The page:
On the 68th Independence Day, we present the theme Freedom from fear. We kick off the special stories with a first-person account by Abhilash Tomy, Commander, Indian Navy. He is the first Indian and the 2nd Asian to circumnavigate the globe, solo, non-stop, unassisted and under sail
If you look at it the way I do, fear doesn't exist in itself. It is a mental reaction to a perceived threat. In a normal environment fear as an emotion helps a person to prepare himself for safety.
But what if you are faced with conditions that are life threatening and what if those conditions continue not for days or weeks but for months at a stretch without relenting?
In 2011, I sailed from Cape Town to Goa spending 33 days at 5000 nautical miles alone. When I had accepted the Navy's proposal to skipper a boat around the world solo and non stop, I more or less knew what I was getting into. I knew that it would be about constant sleep deprivation and physical exhaustion, a bare life of privation, extreme climate and weather and even more extreme solitude and that it would take superhuman effort to pull it through.
I would have to endure it for almost half a year without taking anyone else's help and make it back to land in one piece. If things went wrong in a very bad way, I would probably be facing the worst nightmare ever faced by man — waiting for days for rescue in a rubber dinghy fighting off cold and starvation and loneliness in a storm in the middle of an ocean large enough to swallow all the landmass of the planet.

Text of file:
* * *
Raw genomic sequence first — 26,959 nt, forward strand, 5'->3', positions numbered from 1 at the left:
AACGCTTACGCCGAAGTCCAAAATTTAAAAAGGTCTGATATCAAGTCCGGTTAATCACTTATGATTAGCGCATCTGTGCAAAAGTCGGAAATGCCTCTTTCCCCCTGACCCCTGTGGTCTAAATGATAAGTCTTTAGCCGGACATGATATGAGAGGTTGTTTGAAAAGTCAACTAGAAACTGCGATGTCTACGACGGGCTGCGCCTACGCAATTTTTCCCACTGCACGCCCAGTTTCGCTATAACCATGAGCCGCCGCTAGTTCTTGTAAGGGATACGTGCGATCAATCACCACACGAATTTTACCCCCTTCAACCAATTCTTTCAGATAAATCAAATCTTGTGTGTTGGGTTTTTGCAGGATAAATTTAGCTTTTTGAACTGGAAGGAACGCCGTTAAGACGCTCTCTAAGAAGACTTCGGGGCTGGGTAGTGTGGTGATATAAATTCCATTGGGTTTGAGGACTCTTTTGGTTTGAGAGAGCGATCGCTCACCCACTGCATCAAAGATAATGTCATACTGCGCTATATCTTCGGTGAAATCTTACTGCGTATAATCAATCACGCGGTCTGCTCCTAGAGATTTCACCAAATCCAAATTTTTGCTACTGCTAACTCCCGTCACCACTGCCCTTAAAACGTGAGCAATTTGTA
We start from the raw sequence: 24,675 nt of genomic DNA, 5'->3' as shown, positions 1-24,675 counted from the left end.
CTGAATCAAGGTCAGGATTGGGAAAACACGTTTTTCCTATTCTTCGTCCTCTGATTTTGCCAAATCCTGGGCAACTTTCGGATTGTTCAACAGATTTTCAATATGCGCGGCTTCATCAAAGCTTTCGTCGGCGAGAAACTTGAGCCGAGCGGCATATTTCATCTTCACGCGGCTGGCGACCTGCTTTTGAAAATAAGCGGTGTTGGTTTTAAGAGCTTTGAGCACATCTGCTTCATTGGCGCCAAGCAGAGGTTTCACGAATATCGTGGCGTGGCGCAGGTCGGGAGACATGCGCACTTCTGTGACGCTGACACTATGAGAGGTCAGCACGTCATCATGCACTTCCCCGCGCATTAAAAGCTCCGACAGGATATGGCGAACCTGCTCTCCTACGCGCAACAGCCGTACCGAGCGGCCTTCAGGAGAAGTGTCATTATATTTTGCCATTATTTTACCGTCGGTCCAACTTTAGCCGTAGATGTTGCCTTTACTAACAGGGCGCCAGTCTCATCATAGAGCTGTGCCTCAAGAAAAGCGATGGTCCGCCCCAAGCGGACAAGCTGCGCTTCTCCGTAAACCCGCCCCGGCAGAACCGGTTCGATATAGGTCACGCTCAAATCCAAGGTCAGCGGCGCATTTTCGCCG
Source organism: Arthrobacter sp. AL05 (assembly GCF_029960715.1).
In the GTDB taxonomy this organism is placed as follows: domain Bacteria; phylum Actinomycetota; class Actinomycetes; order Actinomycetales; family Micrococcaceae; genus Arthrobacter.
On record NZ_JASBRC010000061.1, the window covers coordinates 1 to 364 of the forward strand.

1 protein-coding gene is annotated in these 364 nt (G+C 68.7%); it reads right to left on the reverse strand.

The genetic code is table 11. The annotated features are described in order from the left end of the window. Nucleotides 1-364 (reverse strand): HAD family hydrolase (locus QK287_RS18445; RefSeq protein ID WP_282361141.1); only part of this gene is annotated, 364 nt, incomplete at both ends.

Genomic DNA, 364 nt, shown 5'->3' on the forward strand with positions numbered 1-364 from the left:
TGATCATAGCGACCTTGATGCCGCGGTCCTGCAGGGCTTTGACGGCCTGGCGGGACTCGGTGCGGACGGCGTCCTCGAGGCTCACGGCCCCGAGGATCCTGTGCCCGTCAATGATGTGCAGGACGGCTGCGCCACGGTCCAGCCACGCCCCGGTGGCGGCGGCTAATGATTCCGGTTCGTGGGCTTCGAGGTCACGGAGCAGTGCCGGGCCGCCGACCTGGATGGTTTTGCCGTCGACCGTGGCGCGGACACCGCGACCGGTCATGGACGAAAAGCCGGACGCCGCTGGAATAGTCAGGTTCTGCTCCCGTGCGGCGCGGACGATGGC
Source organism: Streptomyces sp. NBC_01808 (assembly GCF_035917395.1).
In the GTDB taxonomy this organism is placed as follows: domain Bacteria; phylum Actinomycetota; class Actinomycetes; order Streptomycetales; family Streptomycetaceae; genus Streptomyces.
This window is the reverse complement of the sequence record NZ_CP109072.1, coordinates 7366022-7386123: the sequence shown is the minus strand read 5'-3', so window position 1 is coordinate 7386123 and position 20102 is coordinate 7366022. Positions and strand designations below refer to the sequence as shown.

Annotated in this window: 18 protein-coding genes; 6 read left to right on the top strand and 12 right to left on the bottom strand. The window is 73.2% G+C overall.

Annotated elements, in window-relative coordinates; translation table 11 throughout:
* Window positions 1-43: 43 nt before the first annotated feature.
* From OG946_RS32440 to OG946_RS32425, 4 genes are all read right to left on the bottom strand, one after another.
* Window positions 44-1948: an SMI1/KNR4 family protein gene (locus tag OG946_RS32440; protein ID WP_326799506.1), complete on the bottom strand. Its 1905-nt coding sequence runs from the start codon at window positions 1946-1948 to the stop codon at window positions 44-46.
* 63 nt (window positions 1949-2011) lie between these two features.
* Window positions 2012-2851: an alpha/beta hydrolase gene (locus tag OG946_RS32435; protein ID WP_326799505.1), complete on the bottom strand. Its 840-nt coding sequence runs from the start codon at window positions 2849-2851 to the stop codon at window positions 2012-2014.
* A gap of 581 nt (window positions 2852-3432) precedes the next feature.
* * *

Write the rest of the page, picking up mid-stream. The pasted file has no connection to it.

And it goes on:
My first solo voyage held an invaluable lesson — that it was all a mental game. Winds were gale force in the first few days and things were naturally going wrong all around me. My mind was welling up with all disastrous emotions imagining the worst that could happen. That was when I realised that if I had to survive I would have to control my mind first. That is what I did over the next few days and it slowly started working. When I landed after 33 days of solitude I enrolled myself for meditation classes, which opened up a completely new vista.
The voyage saw me facing some very worrying situations in the boat, most of which were life threatening. Seas would build up in storms and waves would tower over five-storey buildings. Temperature and the barometer would drop like a stone as cold fronts hit at an alarming frequency. Winds would top at 70 knots, enough to blow the roofs off the top of houses. Towards the end I even ran out of water and had to do with 15 litres in 15 days. But then I had understood the real nature of fear and how to deal with it. I had realised that fear never really existed, that it was produced inside the mind and that with constant practice it was possible not to feel fear at all. I put the new learning into practice in the five months that I was at sea.
I felt no fear.